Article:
Following a handful of other states (such as, California, Illinois, Maryland and Michigan), a new Utah labor law places limits on employers' ability to access the "personal Internet accounts" of employees and applicants. Gov. Gary R. Herbert signed the state's "Internet Employment Privacy Act" (IEPA) on March 26, 2013, together with the "Internet Postsecondary Institution Privacy Act" applying similar restrictions on postsecondary institutions with respect to their students and prospective students. 

The IEPA prohibits an employer from asking an employee or applicant to disclose the username and password that allows access to his or her "personal Internet account," as well as taking adverse action against the individual for failing to do so. There are some qualifications and exceptions, however.

First, "personal Internet accounts" are defined to mean online accounts that are used by an employee or applicant "exclusively for personal communications unrelated to any business purpose of the employer." In fact, the statute specifically excludes accounts that are "created, maintained, used, or accessed by an employee or applicant for business related communications or for a business purpose of the employer." Of course, employees frequently use their personal online accounts for business purposes, so it is unclear how widespread the protections under this new law will be.

Consider that most employees' LinkedIn or Facebook accounts likely include some business contacts for their current employer, setting up the argument that the account is maintained or used for a business purpose of the employer. Perhaps the practical effect of the law will be to provide greater protection for applicants who seem less likely to have online personal accounts created, maintained, used or accessed for a business purpose of the employer. 

Second, the IEPA sets out some specific exceptions, such as:

  • Employers may request or require employees to provide their usernames and passwords to enable the employer to access company-issued (or paid for, in whole or in part) smartphones and other devices, as well as online accounts provided by the employer.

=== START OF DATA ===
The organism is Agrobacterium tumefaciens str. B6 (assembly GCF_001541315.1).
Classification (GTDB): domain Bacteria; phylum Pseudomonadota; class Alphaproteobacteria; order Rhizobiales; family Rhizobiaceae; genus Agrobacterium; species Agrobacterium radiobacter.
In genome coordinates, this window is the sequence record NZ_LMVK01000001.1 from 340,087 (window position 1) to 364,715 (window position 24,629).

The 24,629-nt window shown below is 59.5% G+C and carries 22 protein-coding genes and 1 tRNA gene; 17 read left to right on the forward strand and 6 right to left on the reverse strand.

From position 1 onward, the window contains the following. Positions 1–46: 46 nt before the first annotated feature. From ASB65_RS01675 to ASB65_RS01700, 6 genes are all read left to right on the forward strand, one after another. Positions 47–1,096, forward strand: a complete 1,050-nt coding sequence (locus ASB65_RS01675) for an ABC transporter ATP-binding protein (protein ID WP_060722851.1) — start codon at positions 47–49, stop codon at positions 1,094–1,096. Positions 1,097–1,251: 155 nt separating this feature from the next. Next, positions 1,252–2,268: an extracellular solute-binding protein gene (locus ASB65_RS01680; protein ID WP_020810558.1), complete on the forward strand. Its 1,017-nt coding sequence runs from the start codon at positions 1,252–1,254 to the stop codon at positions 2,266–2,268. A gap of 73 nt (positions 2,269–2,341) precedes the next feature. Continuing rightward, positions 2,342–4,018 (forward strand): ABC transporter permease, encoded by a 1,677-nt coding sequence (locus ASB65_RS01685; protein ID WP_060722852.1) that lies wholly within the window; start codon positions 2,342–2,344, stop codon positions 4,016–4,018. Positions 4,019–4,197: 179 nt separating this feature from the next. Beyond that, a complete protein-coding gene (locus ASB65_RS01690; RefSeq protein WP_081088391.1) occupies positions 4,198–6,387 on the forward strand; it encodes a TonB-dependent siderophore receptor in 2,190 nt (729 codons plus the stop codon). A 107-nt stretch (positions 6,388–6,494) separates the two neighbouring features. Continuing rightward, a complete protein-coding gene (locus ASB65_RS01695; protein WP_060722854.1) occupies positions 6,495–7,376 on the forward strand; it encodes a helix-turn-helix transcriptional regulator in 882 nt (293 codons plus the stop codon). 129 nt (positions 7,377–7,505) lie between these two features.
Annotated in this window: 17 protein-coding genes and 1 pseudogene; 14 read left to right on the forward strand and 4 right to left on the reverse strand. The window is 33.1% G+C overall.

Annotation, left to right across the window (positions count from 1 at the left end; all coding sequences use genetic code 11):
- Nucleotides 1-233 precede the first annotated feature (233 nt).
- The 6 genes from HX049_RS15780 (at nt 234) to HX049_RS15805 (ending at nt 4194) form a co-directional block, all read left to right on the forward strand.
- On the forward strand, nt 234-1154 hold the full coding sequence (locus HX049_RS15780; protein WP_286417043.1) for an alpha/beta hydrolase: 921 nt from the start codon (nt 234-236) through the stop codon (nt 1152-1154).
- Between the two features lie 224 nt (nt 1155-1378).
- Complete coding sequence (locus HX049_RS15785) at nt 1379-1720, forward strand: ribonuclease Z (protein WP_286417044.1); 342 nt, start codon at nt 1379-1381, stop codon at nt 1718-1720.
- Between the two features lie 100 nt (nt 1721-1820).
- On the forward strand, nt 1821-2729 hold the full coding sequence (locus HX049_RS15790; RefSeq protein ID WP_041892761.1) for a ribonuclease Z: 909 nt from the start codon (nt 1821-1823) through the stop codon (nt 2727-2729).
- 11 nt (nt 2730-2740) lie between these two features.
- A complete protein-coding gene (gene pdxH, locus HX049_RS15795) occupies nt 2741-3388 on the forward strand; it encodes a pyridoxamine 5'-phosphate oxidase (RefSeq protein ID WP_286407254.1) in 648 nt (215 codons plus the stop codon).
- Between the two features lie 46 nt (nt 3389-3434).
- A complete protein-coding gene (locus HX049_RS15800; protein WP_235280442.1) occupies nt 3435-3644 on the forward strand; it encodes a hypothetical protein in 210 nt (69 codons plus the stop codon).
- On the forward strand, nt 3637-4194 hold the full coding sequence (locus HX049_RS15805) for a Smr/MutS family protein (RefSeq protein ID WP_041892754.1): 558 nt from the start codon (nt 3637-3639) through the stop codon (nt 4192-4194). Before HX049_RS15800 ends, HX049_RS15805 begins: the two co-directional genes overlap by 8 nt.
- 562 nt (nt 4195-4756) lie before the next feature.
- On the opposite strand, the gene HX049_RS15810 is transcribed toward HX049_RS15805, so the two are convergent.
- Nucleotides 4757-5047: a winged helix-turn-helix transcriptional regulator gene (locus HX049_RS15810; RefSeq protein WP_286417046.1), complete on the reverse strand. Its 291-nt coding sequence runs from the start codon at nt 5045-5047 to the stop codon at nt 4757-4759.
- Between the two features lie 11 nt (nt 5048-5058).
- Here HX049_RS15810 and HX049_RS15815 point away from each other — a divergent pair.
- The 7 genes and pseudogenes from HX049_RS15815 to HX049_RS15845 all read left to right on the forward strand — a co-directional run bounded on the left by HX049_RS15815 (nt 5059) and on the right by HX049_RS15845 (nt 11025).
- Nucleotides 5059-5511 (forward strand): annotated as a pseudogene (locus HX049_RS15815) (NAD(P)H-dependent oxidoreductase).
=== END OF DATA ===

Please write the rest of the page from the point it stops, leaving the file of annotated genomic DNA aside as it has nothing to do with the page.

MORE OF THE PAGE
• Employers may discipline employees for making unauthorized transfers of proprietary or confidential company information or financial data to the employee's personal Internet account.
  • Employers also may conduct and require employees to cooperate with certain investigations (such as concerning compliance or work-related employee misconduct) when there is specific information about related activity on the employee's personal Internet account.
  • Perhaps to address the concerns of those employers who have adopted "BYOD" programs, the law does not prohibit the "monitoring, reviewing, accessing, or blocking electronic data stored on an electronic communications device supplied by, or paid for in whole or in part by, the employer, or stored on an employer's network, in accordance with state and federal law."
  • Employers also are not prohibited under the law from viewing, accessing, or using information that is publicly available on the Internet, although there may be other risks to employers engaging in these activities, such as under the Genetic Information Nondiscrimination Act.

Employees and applicants may sue employers for violating this law, but damages are limited to $500 per violation.

This development only highlights the increasing regulation of employee (and applicant) privacy in cyberspace, particularly for multi-state employers where the laws vary significantly. Employers need to keep on top of these developments, and ensure their managers and supervisors have been trained so they know their limitations in attracting, managing and disciplining employees.